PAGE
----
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Homework Help: Substitution in integral

  1. Feb 5, 2006 #1

    I've got a problem I've been working on for hours.

    I get a clue;

    If the integral (from zero to infinity) of e^(-x^2) is sqrt(pi)/2, what is
    the integral (from zero to infinity) of e^(-bx^2)?

    I've tried substitution, but I kind of got it wrong. If x = y/sqrt(b), I get the same integral as in the clue. But then I'm stuck with a 1/sqrt(b) which I cant get rid of. Anyone up for the challenge? Thanks..
  2. jcsd
  3. Feb 5, 2006 #2


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    Homework Helper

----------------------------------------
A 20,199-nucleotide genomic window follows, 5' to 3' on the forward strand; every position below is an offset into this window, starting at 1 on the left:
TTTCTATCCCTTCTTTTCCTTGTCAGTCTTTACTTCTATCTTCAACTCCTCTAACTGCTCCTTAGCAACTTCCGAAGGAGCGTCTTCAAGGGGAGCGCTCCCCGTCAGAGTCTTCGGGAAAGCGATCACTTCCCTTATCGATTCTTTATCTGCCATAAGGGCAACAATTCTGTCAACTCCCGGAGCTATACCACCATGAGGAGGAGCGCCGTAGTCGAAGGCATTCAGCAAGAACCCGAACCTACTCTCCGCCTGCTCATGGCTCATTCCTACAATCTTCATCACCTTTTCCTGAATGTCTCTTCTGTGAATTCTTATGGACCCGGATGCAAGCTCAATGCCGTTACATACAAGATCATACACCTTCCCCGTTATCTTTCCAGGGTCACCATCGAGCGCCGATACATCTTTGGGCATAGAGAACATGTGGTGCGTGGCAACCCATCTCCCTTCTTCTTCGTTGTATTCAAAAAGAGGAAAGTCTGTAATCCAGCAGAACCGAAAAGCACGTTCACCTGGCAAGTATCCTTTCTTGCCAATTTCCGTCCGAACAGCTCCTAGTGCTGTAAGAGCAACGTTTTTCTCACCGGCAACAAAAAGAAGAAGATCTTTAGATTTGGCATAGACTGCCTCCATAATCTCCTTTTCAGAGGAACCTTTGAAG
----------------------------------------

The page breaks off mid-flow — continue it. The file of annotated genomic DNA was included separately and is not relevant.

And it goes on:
What do you mean get rid of? sqrt(b) is a constant, and it will appear in the final answer.
  4. Feb 5, 2006 #3
    But is sqrt(b) a constant when it is the same thing as y/x? Can I move it outside the integral?
  5. Feb 5, 2006 #4
    I'll take the whole problem:

    The integral (from zero to +infinity) of c*x^2*e^(-bx^2) dx = 1

    I get the clue: integral (from zero to +infinity) of e^(-x^2) = sqrt(pi) / 2

    What is c?
  6. Feb 5, 2006 #5

    George Jones

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    You know

    [tex]\frac{\sqrt{\pi}}{2} = \int_{0}^{\infty} e^{-x^{2}} dx.[/tex]

    Use the substitution [itex]u = \sqrt{b} x[/itex] to calculate

    [tex]I \left( b \right) = \int_{0}^{\infty} e^{-bx^{2}} dx[/tex]

    for any [itex]b[/itex]. Then differentiate with respect to [itex]b[/itex] both sides of

    [tex]I \left( b \right) = \int_{0}^{\infty} e^{-bx^{2}} dx[/tex]

    to find the integral that you want.

  7. Feb 5, 2006 #6
    Thanks alot George and StatusX. Appreciate you taking your time. :!!)
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